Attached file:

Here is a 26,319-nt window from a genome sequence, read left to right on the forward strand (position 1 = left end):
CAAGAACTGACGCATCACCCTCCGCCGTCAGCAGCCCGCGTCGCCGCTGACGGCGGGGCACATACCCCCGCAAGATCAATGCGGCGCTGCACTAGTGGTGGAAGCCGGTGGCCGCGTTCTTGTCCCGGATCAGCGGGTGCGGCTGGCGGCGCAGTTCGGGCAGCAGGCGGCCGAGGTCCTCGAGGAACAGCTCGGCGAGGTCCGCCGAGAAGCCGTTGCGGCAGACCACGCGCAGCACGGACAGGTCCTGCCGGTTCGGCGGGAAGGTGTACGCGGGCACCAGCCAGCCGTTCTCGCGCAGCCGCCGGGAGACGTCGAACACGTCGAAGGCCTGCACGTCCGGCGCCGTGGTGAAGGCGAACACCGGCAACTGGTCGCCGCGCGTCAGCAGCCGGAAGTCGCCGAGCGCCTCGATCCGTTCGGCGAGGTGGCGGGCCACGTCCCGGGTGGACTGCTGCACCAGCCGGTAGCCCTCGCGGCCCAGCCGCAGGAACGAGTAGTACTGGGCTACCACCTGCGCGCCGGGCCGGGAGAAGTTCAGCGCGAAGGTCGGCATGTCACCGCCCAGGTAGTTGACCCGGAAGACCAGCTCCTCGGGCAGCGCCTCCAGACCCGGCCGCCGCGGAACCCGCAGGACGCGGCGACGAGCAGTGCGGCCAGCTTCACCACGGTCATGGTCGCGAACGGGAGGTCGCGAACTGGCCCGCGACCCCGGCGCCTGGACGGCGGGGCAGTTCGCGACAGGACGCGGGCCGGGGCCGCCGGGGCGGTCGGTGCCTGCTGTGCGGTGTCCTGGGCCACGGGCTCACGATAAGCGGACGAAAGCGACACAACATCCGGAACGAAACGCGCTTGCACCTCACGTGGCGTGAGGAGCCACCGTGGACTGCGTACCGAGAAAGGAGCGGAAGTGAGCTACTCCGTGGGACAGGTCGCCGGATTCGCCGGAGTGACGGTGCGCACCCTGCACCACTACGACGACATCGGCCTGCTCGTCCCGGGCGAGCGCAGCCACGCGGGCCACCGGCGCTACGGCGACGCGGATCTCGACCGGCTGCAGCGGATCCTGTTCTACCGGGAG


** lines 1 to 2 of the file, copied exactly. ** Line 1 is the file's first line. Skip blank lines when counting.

Here is a 26,319-nt window from a genome sequence, read left to right on the forward strand (position 1 = left end):
CAAGAACTGACGCATCACCCTCCGCCGTCAGCAGCCCGCGTCGCCGCTGACGGCGGGGCACATACCCCCGCAAGATCAATGCGGCGCTGCACTAGTGGTGGAAGCCGGTGGCCGCGTTCTTGTCCCGGATCAGCGGGTGCGGCTGGCGGCGCAGTTCGGGCAGCAGGCGGCCGAGGTCCTCGAGGAACAGCTCGGCGAGGTCCGCCGAGAAGCCGTTGCGGCAGACCACGCGCAGCACGGACAGGTCCTGCCGGTTCGGCGGGAAGGTGTACGCGGGCACCAGCCAGCCGTTCTCGCGCAGCCGCCGGGAGACGTCGAACACGTCGAAGGCCTGCACGTCCGGCGCCGTGGTGAAGGCGAACACCGGCAACTGGTCGCCGCGCGTCAGCAGCCGGAAGTCGCCGAGCGCCTCGATCCGTTCGGCGAGGTGGCGGGCCACGTCCCGGGTGGACTGCTGCACCAGCCGGTAGCCCTCGCGGCCCAGCCGCAGGAACGAGTAGTACTGGGCTACCACCTGCGCGCCGGGCCGGGAGAAGTTCAGCGCGAAGGTCGGCATGTCACCGCCCAGGTAGTTGACCCGGAAGACCAGCTCCTCGGGCAGCGCCTCCAGACCCGGCCGCCGCGGAACCCGCAGGACGCGGCGACGAGCAGTGCGGCCAGCTTCACCACGGTCATGGTCGCGAACGGGAGGTCGCGAACTGGCCCGCGACCCCGGCGCCTGGACGGCGGGGCAGTTCGCGACAGGACGCGGGCCGGGGCCGCCGGGGCGGTCGGTGCCTGCTGTGCGGTGTCCTGGGCCACGGGCTCACGATAAGCGGACGAAAGCGACACAACATCCGGAACGAAACGCGCTTGCACCTCACGTGGCGTGAGGAGCCACCGTGGACTGCGTACCGAGAAAGGAGCGGAAGTGAGCTACTCCGTGGGACAGGTCGCCGGATTCGCCGGAGTGACGGTGCGCACCCTGCACCACTACGACGACATCGGCCTGCTCGTCCCGGGCGAGCGCAGCCACGCGGGCCACCGGCGCTACGGCGACGCGGATCTCGACCGGCTGCAGCGGATCCTGTTCTACCGGGAG